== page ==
Go Back

Emerging Markets: Oklahoma

The current state of cannabis in the Sooner State
By Ben Owens

In 2018, Oklahoma became the 30th state in the U.S. to legalize cannabis for medicinal use.

57% of Oklahomans supported legal medical cannabis.

The broad provisions of State Question 788 opened the floodgates, and quickly gave rise to one of the fastest-growing markets in the nation. But, with hundreds of thousands of licenses and only four million people in the entire state, a surplus of supply gave way to a price race to the bottom. Growers that continue to focus on ways to differentiate themselves and withstand the ebbs and flows of demand will be the ones best-suited to the storm.

The state has since tightened regulations in a variety of ways, most recently with the implementation of state-required seed-to-sale tracking (often known by the program's acronym, METRC) as well as the enactment of a moratorium on new business licenses until August 2024.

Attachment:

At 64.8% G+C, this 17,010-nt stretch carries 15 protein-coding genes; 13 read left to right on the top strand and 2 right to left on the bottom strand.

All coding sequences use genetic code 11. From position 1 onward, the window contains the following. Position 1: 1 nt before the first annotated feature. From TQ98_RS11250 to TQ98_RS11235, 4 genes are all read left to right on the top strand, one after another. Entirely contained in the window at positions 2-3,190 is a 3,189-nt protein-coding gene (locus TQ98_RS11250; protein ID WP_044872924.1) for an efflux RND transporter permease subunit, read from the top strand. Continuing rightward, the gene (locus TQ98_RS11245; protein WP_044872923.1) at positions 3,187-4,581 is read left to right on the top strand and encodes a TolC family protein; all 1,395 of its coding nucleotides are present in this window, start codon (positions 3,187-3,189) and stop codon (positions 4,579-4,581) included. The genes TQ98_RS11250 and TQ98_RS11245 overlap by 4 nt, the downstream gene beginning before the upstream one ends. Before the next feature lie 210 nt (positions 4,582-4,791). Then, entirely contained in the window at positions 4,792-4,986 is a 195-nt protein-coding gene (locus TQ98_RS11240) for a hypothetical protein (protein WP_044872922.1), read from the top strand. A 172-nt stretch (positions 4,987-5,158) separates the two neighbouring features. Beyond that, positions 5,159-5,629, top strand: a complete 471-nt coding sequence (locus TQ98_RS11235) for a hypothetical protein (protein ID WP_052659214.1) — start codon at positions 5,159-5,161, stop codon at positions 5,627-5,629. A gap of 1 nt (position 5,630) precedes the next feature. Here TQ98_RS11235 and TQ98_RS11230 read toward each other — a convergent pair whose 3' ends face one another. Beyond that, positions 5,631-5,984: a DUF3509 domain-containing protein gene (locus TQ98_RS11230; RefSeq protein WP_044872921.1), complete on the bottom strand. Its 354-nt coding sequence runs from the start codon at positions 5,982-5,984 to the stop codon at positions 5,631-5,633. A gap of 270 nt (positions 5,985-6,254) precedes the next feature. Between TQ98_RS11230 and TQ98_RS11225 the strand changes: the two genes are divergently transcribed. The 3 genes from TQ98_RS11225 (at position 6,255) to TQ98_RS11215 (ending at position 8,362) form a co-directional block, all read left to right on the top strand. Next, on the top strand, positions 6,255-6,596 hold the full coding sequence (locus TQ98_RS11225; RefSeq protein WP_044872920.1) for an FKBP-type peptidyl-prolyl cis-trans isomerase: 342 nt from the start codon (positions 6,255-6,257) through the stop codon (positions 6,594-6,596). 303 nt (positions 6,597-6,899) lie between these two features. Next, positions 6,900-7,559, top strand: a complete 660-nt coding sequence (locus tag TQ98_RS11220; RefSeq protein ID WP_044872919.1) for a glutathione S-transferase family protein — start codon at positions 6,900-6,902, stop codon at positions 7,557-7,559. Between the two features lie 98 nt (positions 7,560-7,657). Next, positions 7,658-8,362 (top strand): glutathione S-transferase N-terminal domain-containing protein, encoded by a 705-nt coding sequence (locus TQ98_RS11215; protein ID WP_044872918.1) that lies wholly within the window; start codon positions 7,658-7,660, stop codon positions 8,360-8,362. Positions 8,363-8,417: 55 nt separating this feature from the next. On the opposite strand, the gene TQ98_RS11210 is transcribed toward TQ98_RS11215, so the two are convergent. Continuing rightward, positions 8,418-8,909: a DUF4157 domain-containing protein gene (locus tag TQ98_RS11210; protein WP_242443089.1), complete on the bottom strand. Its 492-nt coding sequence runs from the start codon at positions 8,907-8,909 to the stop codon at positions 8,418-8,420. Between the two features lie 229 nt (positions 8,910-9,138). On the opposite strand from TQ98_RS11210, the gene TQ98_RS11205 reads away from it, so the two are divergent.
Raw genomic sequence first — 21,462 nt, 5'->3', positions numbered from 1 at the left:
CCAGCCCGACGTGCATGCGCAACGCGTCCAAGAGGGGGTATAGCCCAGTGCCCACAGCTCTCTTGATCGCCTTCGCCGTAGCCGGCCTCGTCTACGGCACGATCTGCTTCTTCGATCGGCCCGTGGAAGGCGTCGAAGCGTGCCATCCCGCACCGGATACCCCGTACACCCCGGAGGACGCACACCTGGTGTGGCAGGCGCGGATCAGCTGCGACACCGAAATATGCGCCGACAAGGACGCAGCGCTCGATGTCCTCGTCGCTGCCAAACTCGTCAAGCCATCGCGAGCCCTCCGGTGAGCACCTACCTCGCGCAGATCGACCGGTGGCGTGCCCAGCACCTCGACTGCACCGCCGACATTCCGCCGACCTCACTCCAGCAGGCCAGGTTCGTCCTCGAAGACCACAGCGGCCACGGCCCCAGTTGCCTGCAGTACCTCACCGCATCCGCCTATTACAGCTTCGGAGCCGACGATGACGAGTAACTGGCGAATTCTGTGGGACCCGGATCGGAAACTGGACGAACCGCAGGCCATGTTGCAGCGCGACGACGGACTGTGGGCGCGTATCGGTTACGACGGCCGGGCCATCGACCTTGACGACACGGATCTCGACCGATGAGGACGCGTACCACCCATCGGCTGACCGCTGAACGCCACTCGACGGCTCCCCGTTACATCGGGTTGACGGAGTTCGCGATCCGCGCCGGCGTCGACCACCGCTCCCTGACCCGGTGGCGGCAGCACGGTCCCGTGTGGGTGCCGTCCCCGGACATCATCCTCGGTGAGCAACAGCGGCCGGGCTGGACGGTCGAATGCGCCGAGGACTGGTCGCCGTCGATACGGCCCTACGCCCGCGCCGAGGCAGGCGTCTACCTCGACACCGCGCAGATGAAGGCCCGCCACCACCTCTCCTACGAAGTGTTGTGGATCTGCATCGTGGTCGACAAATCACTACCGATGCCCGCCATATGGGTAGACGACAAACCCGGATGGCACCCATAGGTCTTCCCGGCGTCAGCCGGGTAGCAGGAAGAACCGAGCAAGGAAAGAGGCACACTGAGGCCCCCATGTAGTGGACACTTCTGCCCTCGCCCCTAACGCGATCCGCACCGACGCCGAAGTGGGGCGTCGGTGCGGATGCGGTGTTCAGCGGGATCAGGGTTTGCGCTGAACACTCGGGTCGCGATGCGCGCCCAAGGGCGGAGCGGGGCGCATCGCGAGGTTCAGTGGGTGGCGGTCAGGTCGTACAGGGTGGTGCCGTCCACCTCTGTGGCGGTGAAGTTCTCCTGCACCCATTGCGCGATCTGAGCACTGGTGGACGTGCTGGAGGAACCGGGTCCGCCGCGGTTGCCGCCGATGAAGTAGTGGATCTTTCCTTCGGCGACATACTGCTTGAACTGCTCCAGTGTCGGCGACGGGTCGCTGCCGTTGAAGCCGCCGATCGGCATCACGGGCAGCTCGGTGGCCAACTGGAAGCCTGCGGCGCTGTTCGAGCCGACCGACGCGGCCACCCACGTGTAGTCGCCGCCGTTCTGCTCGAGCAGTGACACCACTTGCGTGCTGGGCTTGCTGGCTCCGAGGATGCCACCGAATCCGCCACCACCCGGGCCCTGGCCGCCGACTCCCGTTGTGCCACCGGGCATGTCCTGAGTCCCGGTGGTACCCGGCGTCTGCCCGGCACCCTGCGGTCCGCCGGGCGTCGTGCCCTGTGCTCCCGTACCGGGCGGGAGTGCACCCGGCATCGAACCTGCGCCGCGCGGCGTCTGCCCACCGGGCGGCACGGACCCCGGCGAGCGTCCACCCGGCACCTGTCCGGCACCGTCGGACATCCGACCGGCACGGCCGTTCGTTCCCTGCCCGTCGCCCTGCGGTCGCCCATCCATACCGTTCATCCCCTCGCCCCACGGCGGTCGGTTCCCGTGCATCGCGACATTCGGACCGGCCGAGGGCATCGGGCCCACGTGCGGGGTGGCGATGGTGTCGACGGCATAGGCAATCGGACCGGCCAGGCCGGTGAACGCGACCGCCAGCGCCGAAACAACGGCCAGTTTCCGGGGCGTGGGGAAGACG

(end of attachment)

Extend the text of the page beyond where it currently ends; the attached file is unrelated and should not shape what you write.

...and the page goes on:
The ETHOS team visited Oklahoma in the spring of 2022, where we chatted with countless growers and consumers about the state of the market, what they look for when purchasing, and which brands have earned their loyalty. We met with the head growers and owners of Greenleaf Cultivations, ALTVM, and Zenoa Cannabis—who all shared the consensus that, while the market may currently be saturated with average-quality product, focusing on a niche and producing a product that stands out is the best plan for surviving.

CannaCon Oklahoma

Oklahoma's Medical Laws

Under OK Law, individuals 18 years of age or older with a valid Oklahoma medical card can purchase up to three ounces of flower, one ounce of concentrates, 72 ounces of edibles, six mature plants, and/or six seedlings/clones.

Possession is limited to three ounces per person, but you can have up to a half pound at home. Similar to purchasing, you are allowed six mature plants and six clones per patient. Additionally, out-of-state patients with a valid medical recommendation can get a temporary Oklahoma medical card that allows them to legally possess and purchase while in state (can be renewed indefinitely).